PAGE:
I must record my profound thanks to my friend Malcolm Mercer, who works for the Royal Armouries and who took time out of his day to show us around. (The Royal Armouries takes care of the arms and armor on display in the White Tower; a charitable trust called Historical Royal Palaces governs the rest).

Westminster Abbey is located near the Houses of Parliament in the City of Westminster, slightly upriver from the City of London. Prior to the Reformation, the building served as the abbey church for a Benedictine monastery that had been founded by King Edward the Confessor, who died in 1066 and who is buried within. Since Edward died without issue, a struggle ensued for the throne, which was ultimately won by Duke William of Normandy, who was crowned king of England in the church on Christmas day in 1066. This established a precedent: all subsequent monarchs except Edward V and Lady Jane Grey have been crowned there (and those two would have been had they managed to stay on the throne longer). The current fabric is largely a product of the thirteenth century: King Henry III (reigned 1216-72) rebuilt it in the newly fashionable Gothic style – dig those flying buttresses! – largely to honor Edward to Confessor, who had been canonized as a saint in 1161. Henry III was the first English monarch to be buried within the church, to bask in the sanctity of St. Edward, a custom followed by some thirteen of his successors.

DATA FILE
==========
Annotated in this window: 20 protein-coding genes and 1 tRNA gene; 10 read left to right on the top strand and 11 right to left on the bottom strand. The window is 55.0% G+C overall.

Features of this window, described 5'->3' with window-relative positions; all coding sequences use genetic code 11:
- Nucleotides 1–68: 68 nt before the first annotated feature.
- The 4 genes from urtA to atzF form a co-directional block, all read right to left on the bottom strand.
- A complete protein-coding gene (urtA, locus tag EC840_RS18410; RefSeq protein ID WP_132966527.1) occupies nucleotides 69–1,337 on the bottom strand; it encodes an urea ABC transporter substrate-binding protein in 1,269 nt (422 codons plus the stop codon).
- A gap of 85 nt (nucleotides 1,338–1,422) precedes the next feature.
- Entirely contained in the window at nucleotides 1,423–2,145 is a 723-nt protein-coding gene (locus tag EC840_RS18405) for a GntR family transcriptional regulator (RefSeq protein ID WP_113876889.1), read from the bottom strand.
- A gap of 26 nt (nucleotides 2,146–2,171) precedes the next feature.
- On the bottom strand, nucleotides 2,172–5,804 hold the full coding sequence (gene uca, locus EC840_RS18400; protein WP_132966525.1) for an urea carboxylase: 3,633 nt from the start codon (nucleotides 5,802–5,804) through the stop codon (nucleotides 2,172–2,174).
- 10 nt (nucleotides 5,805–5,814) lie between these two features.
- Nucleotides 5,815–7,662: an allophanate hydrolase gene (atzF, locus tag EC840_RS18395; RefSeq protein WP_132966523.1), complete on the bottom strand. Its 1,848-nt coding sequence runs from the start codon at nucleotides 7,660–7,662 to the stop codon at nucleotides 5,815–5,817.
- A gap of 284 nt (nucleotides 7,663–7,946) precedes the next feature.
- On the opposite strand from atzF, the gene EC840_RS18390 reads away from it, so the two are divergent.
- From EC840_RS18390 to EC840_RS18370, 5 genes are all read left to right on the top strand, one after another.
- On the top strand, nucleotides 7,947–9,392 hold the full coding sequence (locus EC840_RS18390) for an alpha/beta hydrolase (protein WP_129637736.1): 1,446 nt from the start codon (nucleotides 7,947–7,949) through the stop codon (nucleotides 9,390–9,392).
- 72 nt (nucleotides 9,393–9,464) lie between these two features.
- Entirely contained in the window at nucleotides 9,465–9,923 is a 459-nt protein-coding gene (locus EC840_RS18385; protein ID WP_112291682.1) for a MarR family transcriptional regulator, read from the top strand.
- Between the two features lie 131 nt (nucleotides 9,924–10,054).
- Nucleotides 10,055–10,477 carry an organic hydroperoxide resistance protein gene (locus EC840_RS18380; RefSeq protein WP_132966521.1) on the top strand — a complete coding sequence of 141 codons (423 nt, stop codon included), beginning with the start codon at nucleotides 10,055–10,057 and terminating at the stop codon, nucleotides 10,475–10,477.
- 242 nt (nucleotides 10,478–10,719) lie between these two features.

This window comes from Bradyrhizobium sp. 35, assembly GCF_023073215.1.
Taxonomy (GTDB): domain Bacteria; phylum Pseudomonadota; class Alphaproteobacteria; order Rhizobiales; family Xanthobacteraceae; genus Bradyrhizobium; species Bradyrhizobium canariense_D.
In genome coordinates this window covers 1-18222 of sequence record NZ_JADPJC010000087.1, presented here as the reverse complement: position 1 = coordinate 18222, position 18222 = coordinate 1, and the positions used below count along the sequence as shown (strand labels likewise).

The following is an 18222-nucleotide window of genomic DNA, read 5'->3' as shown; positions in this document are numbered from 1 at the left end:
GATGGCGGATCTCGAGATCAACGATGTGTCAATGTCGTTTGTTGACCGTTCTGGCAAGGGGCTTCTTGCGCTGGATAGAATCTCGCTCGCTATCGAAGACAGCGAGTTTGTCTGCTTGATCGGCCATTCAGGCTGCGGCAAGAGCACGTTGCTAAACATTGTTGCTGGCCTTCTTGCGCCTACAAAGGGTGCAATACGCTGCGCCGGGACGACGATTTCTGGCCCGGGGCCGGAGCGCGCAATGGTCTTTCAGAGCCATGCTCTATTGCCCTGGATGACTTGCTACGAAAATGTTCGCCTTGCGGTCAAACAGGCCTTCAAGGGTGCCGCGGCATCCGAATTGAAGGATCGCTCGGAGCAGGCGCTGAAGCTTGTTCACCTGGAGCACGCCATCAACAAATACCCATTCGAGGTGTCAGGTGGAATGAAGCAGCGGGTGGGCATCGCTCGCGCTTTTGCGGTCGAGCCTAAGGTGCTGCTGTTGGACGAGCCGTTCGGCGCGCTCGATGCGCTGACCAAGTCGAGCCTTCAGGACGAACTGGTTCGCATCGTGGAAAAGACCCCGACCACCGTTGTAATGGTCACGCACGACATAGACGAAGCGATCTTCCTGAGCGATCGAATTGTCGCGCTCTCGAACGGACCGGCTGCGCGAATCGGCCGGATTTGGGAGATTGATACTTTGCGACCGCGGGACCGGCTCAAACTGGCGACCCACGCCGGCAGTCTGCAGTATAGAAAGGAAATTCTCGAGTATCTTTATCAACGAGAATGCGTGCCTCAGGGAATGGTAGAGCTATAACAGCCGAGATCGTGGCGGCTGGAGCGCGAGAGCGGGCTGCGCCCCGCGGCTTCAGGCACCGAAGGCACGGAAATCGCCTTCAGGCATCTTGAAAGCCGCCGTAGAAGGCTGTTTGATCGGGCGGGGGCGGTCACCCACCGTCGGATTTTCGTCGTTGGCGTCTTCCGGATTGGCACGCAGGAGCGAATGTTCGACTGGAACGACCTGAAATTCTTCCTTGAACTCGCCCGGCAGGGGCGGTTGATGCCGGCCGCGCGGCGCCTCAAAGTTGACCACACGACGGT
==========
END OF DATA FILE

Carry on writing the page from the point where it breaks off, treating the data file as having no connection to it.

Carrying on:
As everyone knows, Henry VIII dissolved all English monasteries in the 1530s, and Westminster was no exception. But he founded six new dioceses in the Church of England, and five abbey churches were reemployed as cathedrals, one of which was Westminster (the others: Bristol, Chester, Gloucester, and Peterborough; the new diocese of Oxford got the chapel of Christ Church College as its cathedral). Westminster lost its diocesan status under Edward VI in 1550 although the main priest in charge of it is known as a dean, a memento of the time when it was a cathedral. The church is now designated a Royal Peculiar, that is, a church not subject to diocesan control but directly subject to the monarch, a status shared by a few other places like St. George’s Chapel, Windsor, the Queen’s Chapel of the Savoy, or the two chapels in the Tower of London noted above.

Poets’ Corner. From David Carpenter, The Glory of Westminster Abbey (Dean and Chapter, n.d.), 47.

The really interesting thing about Westminster Abbey, though, is its status as a national mausoleum. It’s not only kings and queens who are buried or memorialized there, but over three thousand other people, many of them quite notable. Exploring the place is somewhat like visiting the National Portrait Gallery, as you thrill to recognize certain big names. One famous grouping of these is at the so-called Poets’ Corner, located in the south transept. (Westminster Abbey forbids photography, so I have scanned in some images from books that I have.) The tomb of Geoffrey Chaucer is the ultimate reason for this, even if Chaucer (died 1400) was interred there only incidentally to his retirement at the abbey (one could purchase a lease on a residence within the monastery, and live with the monks without taking vows). But many memorials, some very beautiful, to everyone you ever read in English class have been added over the years.